On the way home

At a stop light yesterday, I glanced right and left, looking for distractions.  The phone lay idle on the dash.  Even with Bluetooth, I’m trying not to get involved with long conversations while driving.  So I look for pedestrians, or fall foliage, or intriguing graffiti, anything to distract me at red lights.

A family on the sidewalk arrested my glance  — a young mother and a gaggle of children.  I counted, as always:  One two three four.  Now I knew how many there were; until all four made it across the street, I would not move.  The mother, clad in denim, young, hair spilling over her shoulders, grabbed the hand of the youngest.  She strode forward, the other three scurrying to keep pace.  They cleared the intersection just as my light changed.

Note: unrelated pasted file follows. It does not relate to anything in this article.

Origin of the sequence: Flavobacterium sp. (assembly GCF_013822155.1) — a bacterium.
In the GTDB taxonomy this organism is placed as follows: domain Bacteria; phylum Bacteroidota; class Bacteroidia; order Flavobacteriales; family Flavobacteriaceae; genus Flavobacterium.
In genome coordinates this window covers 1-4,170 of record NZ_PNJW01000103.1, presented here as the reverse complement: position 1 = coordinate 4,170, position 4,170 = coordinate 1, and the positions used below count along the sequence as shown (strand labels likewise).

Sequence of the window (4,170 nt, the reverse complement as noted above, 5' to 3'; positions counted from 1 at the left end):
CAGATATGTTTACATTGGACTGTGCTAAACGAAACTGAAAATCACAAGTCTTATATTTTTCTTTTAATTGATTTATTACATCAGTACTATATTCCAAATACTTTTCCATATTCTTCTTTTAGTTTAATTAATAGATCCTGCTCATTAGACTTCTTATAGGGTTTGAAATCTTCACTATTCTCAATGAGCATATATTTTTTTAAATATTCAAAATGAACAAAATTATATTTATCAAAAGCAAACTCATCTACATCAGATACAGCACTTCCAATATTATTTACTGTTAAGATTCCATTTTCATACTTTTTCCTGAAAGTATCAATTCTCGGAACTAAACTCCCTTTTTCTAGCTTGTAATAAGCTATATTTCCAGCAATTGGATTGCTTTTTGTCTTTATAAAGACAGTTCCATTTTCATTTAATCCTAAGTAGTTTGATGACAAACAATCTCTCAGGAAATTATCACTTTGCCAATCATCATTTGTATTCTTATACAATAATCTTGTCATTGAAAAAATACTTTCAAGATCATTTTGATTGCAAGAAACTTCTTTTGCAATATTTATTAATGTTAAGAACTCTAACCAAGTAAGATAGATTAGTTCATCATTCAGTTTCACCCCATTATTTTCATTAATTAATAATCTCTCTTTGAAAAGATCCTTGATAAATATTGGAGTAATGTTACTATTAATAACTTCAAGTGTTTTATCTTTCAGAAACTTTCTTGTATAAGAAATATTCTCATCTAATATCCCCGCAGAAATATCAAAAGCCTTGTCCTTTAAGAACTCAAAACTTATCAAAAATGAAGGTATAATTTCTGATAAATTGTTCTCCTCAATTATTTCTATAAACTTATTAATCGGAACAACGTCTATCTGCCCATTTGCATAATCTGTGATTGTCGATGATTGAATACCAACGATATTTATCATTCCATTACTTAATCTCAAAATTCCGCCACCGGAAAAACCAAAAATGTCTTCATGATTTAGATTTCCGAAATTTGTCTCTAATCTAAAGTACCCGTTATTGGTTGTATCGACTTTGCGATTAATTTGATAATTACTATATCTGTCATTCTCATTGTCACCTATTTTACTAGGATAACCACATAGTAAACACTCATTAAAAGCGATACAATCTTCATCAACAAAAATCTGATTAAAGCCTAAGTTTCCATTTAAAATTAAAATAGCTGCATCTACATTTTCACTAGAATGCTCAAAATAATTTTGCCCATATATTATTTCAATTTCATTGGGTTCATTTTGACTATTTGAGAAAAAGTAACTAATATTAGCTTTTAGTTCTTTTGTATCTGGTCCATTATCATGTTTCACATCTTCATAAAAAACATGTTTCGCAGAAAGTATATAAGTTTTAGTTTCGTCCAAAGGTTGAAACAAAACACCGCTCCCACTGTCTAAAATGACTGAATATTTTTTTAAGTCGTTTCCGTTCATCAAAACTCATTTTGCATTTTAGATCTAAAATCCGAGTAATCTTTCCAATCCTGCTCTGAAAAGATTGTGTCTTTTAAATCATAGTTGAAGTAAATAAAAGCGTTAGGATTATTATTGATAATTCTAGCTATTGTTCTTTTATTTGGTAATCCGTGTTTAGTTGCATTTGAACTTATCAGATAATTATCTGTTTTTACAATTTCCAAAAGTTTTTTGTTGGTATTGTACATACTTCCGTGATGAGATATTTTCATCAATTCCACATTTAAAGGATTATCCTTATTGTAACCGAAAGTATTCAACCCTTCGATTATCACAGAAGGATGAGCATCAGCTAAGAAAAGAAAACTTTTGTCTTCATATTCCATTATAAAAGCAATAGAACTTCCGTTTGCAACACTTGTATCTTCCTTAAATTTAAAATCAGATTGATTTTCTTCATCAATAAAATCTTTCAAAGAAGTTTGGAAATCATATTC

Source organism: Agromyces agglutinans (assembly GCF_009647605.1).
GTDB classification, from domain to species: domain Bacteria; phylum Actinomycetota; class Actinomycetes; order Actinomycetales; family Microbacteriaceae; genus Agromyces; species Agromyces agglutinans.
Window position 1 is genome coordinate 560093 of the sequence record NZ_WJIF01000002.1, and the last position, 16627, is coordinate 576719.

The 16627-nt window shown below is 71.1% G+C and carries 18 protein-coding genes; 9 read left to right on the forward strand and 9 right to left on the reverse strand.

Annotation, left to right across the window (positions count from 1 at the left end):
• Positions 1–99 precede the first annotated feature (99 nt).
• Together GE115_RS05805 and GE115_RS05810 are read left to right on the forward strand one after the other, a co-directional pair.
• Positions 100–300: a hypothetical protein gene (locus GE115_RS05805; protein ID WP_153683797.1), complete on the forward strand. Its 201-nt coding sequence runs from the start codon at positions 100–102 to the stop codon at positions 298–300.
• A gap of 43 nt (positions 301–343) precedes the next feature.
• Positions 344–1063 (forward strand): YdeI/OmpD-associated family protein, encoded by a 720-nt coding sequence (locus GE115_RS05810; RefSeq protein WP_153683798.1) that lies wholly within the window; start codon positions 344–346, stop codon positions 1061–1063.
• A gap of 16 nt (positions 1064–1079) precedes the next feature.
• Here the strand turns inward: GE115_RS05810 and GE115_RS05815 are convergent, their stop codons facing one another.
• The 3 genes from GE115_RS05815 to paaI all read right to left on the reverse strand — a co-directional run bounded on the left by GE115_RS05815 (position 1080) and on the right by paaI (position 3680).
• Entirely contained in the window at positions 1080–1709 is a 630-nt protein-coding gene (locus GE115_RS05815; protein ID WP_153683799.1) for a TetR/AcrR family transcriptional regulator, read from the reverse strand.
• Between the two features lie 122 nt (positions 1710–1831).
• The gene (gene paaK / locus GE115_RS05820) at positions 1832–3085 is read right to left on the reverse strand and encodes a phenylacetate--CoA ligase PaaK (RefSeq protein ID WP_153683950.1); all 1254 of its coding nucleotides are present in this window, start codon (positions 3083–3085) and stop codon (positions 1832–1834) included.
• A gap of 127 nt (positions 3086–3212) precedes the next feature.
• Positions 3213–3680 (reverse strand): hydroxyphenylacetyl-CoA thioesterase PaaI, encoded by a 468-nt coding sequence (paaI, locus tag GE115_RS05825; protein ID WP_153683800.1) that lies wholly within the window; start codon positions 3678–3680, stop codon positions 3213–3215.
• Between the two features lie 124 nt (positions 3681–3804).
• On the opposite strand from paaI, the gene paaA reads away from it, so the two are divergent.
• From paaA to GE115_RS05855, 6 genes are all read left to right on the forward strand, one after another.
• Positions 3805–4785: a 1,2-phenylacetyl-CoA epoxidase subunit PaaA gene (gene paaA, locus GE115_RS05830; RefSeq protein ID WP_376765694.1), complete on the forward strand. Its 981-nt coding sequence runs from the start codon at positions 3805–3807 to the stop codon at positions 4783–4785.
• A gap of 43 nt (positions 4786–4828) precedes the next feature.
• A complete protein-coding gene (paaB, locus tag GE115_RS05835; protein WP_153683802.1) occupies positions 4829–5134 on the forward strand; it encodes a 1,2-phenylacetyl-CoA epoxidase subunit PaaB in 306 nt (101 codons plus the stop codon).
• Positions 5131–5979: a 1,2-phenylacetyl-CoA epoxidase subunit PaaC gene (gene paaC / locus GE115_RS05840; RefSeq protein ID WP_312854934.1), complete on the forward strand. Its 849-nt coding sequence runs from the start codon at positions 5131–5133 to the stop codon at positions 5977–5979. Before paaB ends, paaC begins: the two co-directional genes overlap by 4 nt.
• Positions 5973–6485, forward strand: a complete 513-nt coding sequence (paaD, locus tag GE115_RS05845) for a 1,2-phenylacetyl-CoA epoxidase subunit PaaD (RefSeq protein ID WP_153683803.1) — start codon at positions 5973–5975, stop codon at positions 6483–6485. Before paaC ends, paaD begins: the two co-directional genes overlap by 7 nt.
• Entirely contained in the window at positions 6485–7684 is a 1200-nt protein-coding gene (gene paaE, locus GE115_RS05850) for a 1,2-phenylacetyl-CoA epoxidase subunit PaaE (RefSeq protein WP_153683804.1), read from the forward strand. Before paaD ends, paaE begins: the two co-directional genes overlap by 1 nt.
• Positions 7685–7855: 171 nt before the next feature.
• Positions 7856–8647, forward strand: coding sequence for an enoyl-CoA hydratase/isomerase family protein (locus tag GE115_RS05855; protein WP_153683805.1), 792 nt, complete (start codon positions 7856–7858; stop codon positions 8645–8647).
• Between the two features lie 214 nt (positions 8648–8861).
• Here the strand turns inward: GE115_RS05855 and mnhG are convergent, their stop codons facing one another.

The mother looked back, bent to gather her ducklings, and held her eyes level with my window.  She smiled, her face glowing.  She knew, I swear she knew:  She’d felt me waiting for her babies to get to safety.

The car behind me honked, then; and I shifted my foot to the gas pedal. As my car started into the intersection, I saw her walk away, down the sidewalk, small shoulders squared, babies gathered around her, brown curls whisking back and forth.  I smiled the rest of the way home.



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